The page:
In recognition of Data Privacy Day, the Cybersecurity Program at the R Street Institute and its coalition partners, the Cyber Project at Harvard’s Belfer Center and Resolute Strategic Services, brought together industry experts, policy professionals and thought leaders for a nuanced discussion on the future of federal privacy legislation in the United States.

The event featured keynotes by privacy advocates Sen. Ron Wyden (D-Ore.), who introduced the Mind Your Own Business Act, and Sen. Marsha Blackburn (R-Tenn.), who co-introduced the Setting an American Framework to Ensure Data Access, Transparency, and Accountability (SAFE DATA) Act, along with a panel of experts consisting of Jessica L. Rich, Cameron F. Kerry and Dominique Shelton Leipzig. While there were many important topics explored, there are three key takeaways.

  1. A data security and privacy law is part of national security. 

The event highlighted the importance of a federal data security and privacy law to national security, and the costs of continuing without one. In his keynote speech, Sen. Wyden called for his fellow senators to direct energy toward legislation, stating, “There is no question in my mind [that] data privacy legislation needs to be at the top of the congressional to-do list on tech policy.” Moreover, Wyden highlighted how there are currently no legal restrictions for American data to be sold to foreign companies and governments.

R Street Institute’s Cybersecurity Policy Director Tatyana Bolton discussed how such national security implications encouraged the coalition to seek a way forward for legislation. Panelists added how these implications play out internationally, for example, with increasingly complicated cross-border data transfers. Leipzig argued that the Schrems II ruling should be a catalyst for consensus over federal legislation, adding that on the international stage, “we really are being left behind.” You can read more about R Street Institute’s take on Schrems II here.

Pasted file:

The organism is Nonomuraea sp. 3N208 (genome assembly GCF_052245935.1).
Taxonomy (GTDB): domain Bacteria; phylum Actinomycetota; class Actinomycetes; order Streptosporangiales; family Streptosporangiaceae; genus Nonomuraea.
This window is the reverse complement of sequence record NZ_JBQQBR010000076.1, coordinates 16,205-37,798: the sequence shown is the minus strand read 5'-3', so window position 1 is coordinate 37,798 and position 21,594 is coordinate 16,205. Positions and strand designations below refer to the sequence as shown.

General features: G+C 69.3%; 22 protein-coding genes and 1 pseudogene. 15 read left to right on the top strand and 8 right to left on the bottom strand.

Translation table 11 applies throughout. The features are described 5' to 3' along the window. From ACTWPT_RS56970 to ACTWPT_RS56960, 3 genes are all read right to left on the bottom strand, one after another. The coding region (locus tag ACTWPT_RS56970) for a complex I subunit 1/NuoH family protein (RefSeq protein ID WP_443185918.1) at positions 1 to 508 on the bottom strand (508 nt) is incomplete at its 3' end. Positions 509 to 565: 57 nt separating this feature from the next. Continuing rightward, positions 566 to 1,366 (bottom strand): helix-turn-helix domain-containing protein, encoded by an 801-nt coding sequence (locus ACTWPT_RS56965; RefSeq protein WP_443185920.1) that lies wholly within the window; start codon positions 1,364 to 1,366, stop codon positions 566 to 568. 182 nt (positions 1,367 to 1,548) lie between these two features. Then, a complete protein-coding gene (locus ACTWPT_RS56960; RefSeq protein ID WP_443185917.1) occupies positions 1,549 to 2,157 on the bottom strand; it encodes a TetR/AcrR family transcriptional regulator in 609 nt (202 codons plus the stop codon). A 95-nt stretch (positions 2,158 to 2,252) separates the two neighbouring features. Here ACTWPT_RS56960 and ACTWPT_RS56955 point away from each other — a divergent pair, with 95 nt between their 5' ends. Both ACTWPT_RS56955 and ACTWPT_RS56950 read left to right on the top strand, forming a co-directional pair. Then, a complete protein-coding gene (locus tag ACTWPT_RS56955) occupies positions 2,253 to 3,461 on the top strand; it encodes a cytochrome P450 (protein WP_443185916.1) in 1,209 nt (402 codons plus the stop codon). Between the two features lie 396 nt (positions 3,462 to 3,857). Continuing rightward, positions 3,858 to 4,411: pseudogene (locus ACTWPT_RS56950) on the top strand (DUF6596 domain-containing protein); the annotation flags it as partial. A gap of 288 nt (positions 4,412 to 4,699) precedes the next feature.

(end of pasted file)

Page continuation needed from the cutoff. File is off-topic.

1. Stakeholders are increasingly ready to seek consensus, despite barriers to legislation. 

Agreement on legislation has stalled due to a range of issues, including the design of the law’s enforcement mechanism and how it should interact with existing and future laws. As coalition partner Cory Simpson highlighted, the coalition’s work has consequently focused on three broad questions: whether state privacy laws should be preempted by a federal one; how to shape and equip enforcement at the Federal Trade Commission (FTC); and whether or not to include a mechanism for individual redress—also known as a private right of action. He placed an emphasis on all three not being an all-or-nothing approach, but finding a middle ground. To craft a way forward, Lauren Zabierek discussed the coalition’s preliminary findings and recommendations, including what entities and kinds of data should be covered. Zabierek shared that to enforce legislation effectively, a regime needs an adequately resourced FTC—including a bureau dedicated to privacy enforcement, defined preemption for states and, if necessary, a limited private right of action.